Exponents would say that Marker presents us with a challenging and cerebral workout with San Soleil, which shows a rich and varied tapestry of life from either spectrum. Hmmm OK. Love it or hate it, is a rite of passage for any lover of film. 

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The Devils (1971) directed by Ken Russell

Starring Oliver Reed, Vanessa Redgrave

Nominated by Darren Street

Burning at the stake, naked nuns running amok, torture, dead babies, induced vomiting, and masturbation with femurs. Phew!

Based (and loosely I suspect) on real events in Loudun in France. The Devils from a book by Aldus Huxley concerns the fall of Urbain Grandier, a 17th century Catholic priest determined to avoid handing direct control of his town to the King.

OK its controversial, buts it’s a wonderful romp if you can stomach the gruesome torture & gratuitous nudity. Reed does a fine job of holding it all together, the set design by Derek Jarman looks suitably sterile and cold, but it is Russell firm direction that assaults the senses and bedazzles the mind. A skill that seems to be such a rare commodity today.

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Alphaville (1965) directed by Jean-Luc Godard

Starring Eddie Constantine, Anna Karina

Nominated by Nik Stanbridge

Lemmy Caution (Constantine) is a hard edged, no nonsense, weather beaten Sam Spade type FBI agent, dispatched to the dystopian city of Alphaville with a secret mission. Throw in Natacha von Braun (Karina) in her captivating best as the love interest, and you get a sci fi movie that still feels very science fiction today.

Arriving in Alphaville, Caution checks into a luxury hotel and is shown to his room by a professional seductress, who then attempts to murder him in a scene reminiscent of Ray Cooney’s Run for your Wife.

Sure Godard cut corners and the grating computer voice, sounds naff by modern standards but it really doesn’t matter. Alphaville doesn’t feel like a regular sci fi movie as the sets aren’t particularly futuristic. Indeed Godard used the best of modern Parisian architecture as the backdrop, and any notion that it is set in the future is conveyed by the cast and their behaviour.

Alphaville deserved its place as film royalty, if only to witness the swimming pool execution scene, that has to be one of the most bizarre in movie history.

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The Texas Chainsaw Massacre (1974) directed by Tobe Hooper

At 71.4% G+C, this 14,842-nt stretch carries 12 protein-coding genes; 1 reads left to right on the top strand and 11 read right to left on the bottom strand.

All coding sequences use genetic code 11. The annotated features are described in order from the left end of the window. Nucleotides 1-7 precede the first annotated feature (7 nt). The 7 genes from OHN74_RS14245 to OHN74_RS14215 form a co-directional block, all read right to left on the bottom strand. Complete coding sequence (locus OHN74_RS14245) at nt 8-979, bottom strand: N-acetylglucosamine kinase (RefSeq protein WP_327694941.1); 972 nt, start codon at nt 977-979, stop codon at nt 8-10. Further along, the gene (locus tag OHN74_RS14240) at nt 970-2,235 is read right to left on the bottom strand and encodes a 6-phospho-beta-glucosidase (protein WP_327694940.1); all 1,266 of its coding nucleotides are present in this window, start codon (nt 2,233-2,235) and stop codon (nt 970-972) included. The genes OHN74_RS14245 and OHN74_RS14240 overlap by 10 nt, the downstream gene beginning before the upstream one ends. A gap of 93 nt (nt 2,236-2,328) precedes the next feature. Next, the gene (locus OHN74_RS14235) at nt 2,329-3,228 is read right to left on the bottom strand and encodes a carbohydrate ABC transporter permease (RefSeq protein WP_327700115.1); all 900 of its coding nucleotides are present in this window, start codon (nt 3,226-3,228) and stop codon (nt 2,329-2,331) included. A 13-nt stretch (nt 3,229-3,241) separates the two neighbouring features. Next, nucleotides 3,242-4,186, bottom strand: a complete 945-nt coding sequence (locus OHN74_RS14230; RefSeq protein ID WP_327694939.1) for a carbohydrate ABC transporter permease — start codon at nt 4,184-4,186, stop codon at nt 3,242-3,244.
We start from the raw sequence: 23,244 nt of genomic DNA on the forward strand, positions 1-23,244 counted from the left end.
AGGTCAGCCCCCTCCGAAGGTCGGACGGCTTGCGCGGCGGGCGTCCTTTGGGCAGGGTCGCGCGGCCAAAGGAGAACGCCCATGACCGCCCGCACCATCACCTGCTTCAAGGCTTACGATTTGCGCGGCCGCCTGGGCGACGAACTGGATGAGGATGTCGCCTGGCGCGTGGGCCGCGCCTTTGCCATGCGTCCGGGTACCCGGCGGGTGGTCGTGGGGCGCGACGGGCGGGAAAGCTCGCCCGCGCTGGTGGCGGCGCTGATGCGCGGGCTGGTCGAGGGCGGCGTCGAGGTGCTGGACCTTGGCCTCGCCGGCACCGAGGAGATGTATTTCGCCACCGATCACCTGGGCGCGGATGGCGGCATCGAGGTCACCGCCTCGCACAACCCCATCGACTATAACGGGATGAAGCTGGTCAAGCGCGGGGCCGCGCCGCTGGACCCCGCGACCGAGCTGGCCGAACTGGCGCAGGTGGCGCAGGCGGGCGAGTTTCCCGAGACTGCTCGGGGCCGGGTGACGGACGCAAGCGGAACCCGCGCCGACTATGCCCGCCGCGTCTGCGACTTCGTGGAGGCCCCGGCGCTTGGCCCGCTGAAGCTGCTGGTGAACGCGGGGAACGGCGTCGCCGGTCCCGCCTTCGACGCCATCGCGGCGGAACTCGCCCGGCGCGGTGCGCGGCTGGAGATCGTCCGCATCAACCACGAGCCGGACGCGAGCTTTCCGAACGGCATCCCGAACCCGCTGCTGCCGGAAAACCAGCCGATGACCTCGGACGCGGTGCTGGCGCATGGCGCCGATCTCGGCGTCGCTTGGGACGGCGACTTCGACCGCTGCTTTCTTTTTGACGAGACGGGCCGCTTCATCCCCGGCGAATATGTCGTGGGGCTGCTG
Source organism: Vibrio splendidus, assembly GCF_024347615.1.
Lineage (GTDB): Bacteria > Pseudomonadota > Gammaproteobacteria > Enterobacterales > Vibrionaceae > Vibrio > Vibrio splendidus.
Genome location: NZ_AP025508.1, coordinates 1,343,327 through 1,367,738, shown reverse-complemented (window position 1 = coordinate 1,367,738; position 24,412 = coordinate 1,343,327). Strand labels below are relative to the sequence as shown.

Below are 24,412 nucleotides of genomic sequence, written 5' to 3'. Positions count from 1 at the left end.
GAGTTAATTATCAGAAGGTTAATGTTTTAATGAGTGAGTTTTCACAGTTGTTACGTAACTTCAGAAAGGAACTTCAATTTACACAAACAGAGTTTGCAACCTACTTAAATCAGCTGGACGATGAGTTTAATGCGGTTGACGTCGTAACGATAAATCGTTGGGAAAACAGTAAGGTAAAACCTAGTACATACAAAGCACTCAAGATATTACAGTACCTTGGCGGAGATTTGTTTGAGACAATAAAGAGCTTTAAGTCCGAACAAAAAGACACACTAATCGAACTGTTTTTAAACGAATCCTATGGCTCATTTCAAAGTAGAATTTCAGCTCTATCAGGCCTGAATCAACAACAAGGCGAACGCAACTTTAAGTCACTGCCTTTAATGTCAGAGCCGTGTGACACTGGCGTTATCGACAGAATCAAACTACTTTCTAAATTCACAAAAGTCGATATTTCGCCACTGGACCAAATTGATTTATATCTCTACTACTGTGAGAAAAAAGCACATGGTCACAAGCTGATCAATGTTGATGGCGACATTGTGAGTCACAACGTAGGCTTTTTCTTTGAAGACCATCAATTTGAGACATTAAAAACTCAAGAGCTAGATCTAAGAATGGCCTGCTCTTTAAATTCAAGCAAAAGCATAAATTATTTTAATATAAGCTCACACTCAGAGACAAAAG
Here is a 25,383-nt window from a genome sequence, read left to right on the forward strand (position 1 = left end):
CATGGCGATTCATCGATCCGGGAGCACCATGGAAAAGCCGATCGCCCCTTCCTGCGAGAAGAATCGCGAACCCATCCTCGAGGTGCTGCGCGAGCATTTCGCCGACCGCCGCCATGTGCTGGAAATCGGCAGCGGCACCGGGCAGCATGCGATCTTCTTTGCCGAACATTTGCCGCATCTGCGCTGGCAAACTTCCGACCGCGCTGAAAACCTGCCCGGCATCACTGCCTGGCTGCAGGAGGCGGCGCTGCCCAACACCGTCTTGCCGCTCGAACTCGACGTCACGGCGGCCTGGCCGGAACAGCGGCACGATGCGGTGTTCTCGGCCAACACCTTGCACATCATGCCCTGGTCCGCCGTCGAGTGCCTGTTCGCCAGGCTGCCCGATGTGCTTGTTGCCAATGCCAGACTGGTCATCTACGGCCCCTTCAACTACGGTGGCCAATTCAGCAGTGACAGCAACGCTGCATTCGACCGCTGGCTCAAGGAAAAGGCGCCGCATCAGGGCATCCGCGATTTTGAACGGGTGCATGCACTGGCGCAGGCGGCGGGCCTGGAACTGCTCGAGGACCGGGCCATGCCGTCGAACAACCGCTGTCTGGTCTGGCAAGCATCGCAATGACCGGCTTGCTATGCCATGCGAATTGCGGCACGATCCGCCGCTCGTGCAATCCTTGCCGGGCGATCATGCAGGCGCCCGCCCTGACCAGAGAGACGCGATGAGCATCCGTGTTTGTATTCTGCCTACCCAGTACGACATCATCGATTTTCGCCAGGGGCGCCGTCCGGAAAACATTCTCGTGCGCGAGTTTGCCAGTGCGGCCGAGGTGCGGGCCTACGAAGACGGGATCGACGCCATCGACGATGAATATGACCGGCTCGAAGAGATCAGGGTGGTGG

Starring Marilyn Burns, Gunnar Hansen

Nominated by Darren Street

The Texas Chainsaw Massacre is one of those movies that everyone has heard of, even if they haven’t seen it. The picture garnered fame in the eighties as the quintessential video nasty and for good reason. It is rough and nasty. Kermode would call in visceral, and it has lost nothing in the intervening years since release.

I came to know this feature when I working in a video shop in my teens. The VHS copy was extremely tatty and well used. When the tape was withdrawn, everyone wanted to see it. However what we remember of the film’s horror and splatter, doesn’t add up to what is shown on screen. The power of the movie is that it creates such tension and suspense that the horror comes from your own imagination. The film itself doesn’t contain much gore at all.

The Texas Chainsaw Massacre is not really a film you can enjoy, but endure. Its certainly a thrill, but an uneasy one, best seen through your fingers.

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Nocturnal Animals (2016) directed by Tom Ford

Starring Amy Adams, Jake Gyllenhall

Nominated by Nik Stanbridge

Classy, super cool Susan (Adams) is a successful gallery manager, living in an ultra modern mausoleum with her cheating husband. She has lost her life spark until one day she receives a manuscript “Nocturnal Animals” from her ex husband Edward (Gyllenhall).

The book Nocturnal Animals tells the story of family being viciously attacked during a road trip in the outback of Texas, and the subsequent investigation that follows… Read full review here.

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Videodrome (1983) directed by David Cronenberg

Starring James Woods, Debbie harry

Nominated by Darren Street

Max Renn (Woods) is a sleazy low-life Cable TV producer trying to get the next new sex/horror fad onto the airwaves of his TV network. When he comes across Videodrome a show that shows beatings, rape, mutilation and murder, he is immediately hooked and tracks down the inventors wanting the rights to screen it. Max discovers the Videodrome signal has caused him brain damage when he experiences a series of erotic and horrendous hallucinations.

Videodrome is a film of its time when TV networks were experiencing phenomenal growth and the advent of video cassette recorders. Cronenberg continues his body horror genre as Max experiences a bizarre transformation replete with chest vagina and integral pistol hand.